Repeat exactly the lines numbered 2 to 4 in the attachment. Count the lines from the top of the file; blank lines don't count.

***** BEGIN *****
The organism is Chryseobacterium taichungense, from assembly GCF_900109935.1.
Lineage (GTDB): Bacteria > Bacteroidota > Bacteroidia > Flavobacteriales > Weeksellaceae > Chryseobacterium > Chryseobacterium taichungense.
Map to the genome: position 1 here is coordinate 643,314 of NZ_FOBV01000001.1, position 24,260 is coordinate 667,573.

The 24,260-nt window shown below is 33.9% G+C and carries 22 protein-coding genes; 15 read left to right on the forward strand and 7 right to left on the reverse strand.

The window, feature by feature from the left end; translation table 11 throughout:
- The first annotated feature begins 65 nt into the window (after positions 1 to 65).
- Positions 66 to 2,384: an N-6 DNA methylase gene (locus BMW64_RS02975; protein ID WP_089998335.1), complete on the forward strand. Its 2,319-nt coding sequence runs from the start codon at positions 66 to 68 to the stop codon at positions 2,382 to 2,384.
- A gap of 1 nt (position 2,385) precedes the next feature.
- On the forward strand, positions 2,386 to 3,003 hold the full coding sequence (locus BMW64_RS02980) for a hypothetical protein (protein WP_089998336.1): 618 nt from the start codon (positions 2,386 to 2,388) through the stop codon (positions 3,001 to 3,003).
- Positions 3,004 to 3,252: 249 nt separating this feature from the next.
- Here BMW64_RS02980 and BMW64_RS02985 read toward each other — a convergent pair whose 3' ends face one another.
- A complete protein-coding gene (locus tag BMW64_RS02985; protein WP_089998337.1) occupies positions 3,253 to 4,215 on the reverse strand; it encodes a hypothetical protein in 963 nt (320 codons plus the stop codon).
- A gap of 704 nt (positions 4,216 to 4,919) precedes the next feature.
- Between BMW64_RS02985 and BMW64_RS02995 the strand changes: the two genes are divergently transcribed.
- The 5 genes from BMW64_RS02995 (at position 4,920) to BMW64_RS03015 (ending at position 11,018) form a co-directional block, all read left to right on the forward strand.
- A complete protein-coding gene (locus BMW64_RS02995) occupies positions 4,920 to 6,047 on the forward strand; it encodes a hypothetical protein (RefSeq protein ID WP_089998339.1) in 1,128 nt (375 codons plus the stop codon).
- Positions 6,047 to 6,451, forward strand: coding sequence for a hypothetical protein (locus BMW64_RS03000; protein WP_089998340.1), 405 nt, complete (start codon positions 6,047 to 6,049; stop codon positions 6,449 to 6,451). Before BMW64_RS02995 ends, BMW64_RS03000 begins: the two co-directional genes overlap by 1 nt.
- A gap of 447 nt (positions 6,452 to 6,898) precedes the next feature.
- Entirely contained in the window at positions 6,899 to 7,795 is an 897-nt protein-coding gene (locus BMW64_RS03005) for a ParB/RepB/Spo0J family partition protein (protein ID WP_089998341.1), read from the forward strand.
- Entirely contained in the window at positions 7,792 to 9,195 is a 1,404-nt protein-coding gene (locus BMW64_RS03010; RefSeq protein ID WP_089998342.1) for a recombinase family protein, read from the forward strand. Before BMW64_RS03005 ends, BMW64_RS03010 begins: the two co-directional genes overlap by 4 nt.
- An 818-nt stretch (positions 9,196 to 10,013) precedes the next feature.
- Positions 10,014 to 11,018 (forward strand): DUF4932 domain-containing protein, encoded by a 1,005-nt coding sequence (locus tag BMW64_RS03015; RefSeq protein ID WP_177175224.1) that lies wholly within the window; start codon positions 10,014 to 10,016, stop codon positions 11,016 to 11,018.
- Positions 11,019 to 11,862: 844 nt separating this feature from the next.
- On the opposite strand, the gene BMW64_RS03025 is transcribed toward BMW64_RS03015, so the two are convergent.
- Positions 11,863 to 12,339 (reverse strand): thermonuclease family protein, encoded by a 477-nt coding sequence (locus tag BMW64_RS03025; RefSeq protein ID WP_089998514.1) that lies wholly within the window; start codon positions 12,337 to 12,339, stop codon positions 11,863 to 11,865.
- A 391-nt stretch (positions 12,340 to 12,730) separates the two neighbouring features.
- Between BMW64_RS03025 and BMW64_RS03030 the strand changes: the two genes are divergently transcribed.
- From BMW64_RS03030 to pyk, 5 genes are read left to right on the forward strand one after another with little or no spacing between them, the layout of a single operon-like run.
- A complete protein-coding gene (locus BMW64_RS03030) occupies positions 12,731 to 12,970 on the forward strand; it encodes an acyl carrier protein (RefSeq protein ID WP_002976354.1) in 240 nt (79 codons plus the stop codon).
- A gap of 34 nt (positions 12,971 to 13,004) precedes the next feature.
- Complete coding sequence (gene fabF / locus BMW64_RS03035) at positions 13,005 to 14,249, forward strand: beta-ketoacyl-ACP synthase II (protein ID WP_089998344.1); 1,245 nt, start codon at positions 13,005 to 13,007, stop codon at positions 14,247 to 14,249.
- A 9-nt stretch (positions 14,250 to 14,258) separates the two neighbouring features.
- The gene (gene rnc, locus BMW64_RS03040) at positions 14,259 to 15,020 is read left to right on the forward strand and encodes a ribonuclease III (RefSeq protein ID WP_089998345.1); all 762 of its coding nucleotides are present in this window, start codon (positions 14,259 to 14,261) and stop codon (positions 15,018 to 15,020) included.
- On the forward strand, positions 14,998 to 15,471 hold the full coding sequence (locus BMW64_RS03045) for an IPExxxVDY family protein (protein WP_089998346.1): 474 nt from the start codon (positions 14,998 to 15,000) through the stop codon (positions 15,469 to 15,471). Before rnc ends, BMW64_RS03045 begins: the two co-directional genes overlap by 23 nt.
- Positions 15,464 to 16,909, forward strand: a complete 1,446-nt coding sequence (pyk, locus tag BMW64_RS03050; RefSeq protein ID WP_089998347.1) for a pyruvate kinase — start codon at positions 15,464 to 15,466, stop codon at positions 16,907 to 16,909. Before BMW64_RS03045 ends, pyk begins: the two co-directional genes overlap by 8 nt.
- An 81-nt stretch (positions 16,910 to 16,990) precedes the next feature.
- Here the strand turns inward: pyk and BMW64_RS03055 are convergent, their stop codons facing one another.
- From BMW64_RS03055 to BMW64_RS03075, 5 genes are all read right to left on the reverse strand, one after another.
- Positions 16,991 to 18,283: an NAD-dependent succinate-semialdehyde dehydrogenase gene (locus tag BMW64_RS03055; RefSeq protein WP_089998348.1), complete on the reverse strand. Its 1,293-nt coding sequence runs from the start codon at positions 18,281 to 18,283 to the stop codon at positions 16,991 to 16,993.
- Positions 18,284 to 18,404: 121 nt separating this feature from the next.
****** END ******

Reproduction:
Lineage (GTDB): Bacteria > Bacteroidota > Bacteroidia > Flavobacteriales > Weeksellaceae > Chryseobacterium > Chryseobacterium taichungense.
Map to the genome: position 1 here is coordinate 643,314 of NZ_FOBV01000001.1, position 24,260 is coordinate 667,573.

The 24,260-nt window shown below is 33.9% G+C and carries 22 protein-coding genes; 15 read left to right on the forward strand and 7 right to left on the reverse strand.